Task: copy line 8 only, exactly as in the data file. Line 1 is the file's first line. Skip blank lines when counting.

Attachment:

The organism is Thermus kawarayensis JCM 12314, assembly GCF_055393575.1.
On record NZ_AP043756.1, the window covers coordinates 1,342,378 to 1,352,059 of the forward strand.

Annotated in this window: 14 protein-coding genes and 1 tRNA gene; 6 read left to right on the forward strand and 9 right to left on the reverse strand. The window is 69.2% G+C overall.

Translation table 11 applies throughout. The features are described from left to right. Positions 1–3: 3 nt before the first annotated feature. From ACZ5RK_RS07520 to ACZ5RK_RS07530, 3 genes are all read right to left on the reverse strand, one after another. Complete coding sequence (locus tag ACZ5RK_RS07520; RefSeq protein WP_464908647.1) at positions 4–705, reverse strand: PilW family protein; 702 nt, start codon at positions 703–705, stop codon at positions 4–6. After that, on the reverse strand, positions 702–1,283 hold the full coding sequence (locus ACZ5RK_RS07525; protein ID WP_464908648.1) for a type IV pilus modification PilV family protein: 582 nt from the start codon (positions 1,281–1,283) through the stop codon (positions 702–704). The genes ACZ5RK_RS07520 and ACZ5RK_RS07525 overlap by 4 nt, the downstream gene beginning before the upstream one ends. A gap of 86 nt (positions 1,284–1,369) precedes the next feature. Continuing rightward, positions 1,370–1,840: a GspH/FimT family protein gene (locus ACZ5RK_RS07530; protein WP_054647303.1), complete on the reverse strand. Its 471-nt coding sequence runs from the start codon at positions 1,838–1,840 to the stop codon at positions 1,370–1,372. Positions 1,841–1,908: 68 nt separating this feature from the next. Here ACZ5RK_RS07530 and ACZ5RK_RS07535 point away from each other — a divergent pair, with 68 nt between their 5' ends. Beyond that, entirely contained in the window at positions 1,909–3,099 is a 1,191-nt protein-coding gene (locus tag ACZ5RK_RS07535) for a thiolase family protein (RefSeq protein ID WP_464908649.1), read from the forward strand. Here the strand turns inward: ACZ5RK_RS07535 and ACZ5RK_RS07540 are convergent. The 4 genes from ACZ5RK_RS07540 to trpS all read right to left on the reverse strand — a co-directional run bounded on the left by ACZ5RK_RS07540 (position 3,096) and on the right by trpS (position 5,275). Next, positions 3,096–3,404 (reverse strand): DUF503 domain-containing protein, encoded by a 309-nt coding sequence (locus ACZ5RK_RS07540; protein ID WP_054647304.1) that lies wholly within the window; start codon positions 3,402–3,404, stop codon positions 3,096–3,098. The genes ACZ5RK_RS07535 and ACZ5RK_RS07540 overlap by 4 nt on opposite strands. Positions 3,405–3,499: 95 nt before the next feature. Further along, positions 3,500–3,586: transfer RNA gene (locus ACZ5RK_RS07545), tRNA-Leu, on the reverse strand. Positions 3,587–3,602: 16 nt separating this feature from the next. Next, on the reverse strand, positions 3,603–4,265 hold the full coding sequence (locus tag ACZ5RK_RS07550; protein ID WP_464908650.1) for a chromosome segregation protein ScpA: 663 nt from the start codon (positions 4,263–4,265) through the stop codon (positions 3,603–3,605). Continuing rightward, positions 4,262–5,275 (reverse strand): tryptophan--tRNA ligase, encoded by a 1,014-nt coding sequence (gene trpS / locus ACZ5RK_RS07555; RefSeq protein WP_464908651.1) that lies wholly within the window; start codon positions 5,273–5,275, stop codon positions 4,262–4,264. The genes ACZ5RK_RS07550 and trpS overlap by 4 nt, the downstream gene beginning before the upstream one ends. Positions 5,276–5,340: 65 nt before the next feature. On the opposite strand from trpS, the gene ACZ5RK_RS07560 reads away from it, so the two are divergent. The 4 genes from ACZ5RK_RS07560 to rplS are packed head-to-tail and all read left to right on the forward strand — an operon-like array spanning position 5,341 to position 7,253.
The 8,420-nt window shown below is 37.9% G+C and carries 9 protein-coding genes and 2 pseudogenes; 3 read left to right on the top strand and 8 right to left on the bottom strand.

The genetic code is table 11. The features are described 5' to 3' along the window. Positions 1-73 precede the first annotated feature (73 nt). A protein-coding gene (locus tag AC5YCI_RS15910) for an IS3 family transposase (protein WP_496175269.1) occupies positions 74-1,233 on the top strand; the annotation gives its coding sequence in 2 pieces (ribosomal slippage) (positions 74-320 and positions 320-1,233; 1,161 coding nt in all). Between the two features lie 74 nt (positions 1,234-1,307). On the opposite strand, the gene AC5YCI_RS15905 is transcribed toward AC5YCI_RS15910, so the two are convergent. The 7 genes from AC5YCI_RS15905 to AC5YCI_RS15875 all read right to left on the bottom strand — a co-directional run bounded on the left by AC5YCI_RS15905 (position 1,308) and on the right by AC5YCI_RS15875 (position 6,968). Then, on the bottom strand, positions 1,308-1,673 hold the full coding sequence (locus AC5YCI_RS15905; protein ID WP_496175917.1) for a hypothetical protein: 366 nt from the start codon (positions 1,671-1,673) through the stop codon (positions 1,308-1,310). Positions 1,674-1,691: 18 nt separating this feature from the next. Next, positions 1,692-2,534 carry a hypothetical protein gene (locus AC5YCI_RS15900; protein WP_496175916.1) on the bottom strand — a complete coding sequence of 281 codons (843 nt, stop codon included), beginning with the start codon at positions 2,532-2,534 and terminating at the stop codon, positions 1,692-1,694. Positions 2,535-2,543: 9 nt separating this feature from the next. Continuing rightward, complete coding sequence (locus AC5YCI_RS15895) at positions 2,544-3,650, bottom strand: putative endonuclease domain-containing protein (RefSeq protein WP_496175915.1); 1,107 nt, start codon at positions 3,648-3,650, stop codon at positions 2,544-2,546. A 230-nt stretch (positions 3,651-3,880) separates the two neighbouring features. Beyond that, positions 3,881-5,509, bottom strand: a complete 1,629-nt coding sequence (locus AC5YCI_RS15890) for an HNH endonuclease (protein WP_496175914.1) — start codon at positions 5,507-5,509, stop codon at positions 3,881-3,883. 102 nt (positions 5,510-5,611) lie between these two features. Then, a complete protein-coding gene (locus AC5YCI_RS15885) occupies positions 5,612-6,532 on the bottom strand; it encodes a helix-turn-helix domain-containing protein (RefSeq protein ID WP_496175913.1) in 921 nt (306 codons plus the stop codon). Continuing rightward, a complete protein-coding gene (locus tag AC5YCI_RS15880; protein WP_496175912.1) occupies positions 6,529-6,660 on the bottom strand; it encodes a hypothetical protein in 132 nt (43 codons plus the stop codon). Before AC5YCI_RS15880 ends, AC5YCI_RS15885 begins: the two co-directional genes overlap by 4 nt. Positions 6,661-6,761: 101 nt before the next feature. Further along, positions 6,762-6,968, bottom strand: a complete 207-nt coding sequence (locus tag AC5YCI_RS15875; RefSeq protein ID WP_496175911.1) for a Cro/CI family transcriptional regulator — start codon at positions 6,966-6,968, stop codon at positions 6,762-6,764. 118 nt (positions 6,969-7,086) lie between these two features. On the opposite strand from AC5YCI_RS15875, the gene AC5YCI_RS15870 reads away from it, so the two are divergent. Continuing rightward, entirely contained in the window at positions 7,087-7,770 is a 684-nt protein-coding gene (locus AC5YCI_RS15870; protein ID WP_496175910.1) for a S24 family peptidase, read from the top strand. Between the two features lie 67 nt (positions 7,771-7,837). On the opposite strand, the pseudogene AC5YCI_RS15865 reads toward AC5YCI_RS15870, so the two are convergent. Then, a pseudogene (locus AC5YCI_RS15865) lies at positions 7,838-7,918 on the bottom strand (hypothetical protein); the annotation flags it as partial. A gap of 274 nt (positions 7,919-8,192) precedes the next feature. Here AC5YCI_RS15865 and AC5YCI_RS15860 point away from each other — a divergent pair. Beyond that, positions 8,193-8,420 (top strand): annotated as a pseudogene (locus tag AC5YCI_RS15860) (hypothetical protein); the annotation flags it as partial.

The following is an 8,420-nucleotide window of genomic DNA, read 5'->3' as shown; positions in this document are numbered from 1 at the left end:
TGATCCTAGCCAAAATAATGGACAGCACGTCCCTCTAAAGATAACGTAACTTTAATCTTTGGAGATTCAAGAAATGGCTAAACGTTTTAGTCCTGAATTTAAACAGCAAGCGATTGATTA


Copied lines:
TGATCCTAGCCAAAATAATGGACAGCACGTCCCTCTAAAGATAACGTAACTTTAATCTTTGGAGATTCAAGAAATGGCTAAACGTTTTAGTCCTGAATTTAAACAGCAAGCGATTGATTA